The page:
Reviewed: June 2022
Released: 2022, Bravemusic
Reviewer: Simon Wiedemann
Stellar Death are an instrumental metal band from Washington, DC with old school death metal and modern post-rock influences. Their sound is also lush and atmospheric yet has an aggressive energy. They will be releasing their new EP ‘Sentient (Chapter 1)’ on 10th June, 2022 through Bravemusic. It is the first part of a number of works that are based on the exploration of consciousness within the universe. The album was recorded from late 2021 to early 2022 at House Nice and was mastered by Greg Schwan.
The musical approach here is often on the minimalist side, but good things come to those who wait and all that. There is a constant development in all tracks which is very musical. The group can be compared doom metallers Shape of Despair in that respect, SD just aren’t quite as morbid. There are perhaps some slightly strange musical decisions, such as the overly quick fade out in the latter part of ‘Emergence’, but the way the track then changes into something else takes you by surprise and surprise is what a lot of ambient rock/metal can do with. Less serious metal fans will likely be wondering where the vocalist is, especially in the more repetitive sections that could be (ignorantly) perceived as dull, but more sophisticated people will appreciate the sense of loneliness and sadness such instrumental music has.
The band can also be compared to instrumental rock band Pelican, in that they have no desire to show off in the way other vocal-less acts such as Liquid Tension Experiment do. Interestingly, the drums sound fake with Pelican and SD, but that’s because they ARE fake in the latter. They certainly don’t stand out as overly mechanical, but it is fairly clear they’re not human. (Though to be fair, I did have to check. Personally, I’d have pressed the ‘humanise’ button on my recording software). That’s a bit of a shame for music that’s supposed to be so ambient. Arguably the percussion should be softer and less rigid, though in the heavier sections it does work. Whilst the album only consists of three tracks and lasts twenty minutes, it is clearly a very interesting journey with the right balance of moods. Not too boring, not too messy and OTT.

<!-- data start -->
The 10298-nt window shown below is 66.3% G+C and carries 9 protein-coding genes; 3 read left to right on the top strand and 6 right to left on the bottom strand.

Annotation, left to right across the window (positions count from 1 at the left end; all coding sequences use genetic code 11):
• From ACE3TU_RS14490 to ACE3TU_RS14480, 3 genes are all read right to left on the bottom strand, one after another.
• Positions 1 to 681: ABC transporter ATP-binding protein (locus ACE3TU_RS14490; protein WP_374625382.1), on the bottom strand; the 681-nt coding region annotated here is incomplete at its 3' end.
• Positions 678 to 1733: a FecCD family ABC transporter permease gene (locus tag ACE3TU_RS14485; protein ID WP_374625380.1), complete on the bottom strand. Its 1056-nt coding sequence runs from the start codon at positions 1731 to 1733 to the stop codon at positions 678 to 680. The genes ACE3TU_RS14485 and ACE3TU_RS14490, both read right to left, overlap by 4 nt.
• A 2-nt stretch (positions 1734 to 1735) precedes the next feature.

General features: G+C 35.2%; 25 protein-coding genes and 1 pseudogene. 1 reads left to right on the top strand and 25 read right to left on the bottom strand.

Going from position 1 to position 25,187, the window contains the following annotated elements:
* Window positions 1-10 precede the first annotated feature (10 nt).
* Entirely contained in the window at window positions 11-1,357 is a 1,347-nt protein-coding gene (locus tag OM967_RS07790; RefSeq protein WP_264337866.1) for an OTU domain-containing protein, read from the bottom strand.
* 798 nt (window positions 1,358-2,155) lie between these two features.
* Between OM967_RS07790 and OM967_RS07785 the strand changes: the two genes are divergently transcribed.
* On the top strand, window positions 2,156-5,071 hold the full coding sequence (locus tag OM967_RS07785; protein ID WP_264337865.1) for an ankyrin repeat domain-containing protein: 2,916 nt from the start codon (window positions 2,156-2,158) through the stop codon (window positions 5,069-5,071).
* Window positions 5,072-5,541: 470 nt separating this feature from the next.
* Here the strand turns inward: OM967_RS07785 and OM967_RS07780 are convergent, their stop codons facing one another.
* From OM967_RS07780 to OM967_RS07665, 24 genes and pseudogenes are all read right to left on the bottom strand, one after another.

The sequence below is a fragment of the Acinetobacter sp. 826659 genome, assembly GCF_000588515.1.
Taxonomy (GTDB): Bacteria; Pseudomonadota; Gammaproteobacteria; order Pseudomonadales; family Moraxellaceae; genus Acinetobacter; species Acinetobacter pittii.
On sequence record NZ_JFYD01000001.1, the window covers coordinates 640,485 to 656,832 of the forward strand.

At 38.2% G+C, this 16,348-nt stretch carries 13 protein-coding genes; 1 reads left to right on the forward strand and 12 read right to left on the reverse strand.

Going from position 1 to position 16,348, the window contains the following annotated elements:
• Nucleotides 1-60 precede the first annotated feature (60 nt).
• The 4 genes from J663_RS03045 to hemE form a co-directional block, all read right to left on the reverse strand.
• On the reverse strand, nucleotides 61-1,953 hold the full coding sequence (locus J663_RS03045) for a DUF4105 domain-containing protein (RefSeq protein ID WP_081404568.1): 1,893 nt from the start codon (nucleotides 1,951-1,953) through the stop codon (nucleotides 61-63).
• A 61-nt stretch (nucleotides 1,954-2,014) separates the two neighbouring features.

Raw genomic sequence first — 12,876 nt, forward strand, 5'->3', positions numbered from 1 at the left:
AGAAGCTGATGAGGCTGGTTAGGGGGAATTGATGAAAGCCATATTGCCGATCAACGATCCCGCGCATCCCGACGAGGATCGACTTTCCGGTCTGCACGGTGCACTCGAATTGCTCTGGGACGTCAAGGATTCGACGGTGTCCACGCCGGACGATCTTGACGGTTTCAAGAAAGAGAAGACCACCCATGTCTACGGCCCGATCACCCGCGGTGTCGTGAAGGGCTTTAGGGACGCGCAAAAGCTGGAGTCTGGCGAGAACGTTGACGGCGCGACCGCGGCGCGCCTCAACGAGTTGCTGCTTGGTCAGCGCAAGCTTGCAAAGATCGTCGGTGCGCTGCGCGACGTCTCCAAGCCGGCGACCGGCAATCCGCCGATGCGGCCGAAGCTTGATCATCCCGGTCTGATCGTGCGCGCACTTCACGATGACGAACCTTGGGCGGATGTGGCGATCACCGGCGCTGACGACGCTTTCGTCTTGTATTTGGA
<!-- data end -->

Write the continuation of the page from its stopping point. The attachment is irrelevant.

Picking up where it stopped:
In conclusion, if you like somewhat dark and surreal music that is more about the musician’s creative inner vision rather than a need to impress with instrumental pyrotechnics, SD will likely be perfect for you. There ARE some admirable guitar solo displays, but they are performed in such a way, and are placed in such climactic positions, they sound flashier than they really are, which shows the taste of the band members. If you find the album to be dull at first, certainly give it at least one more try and it is very likely it will grow on you, like it did with me. The extended structures, intelligent harmonies and varied textures are all very well done, it’s just a shame the album ended so soon. Highly recommended!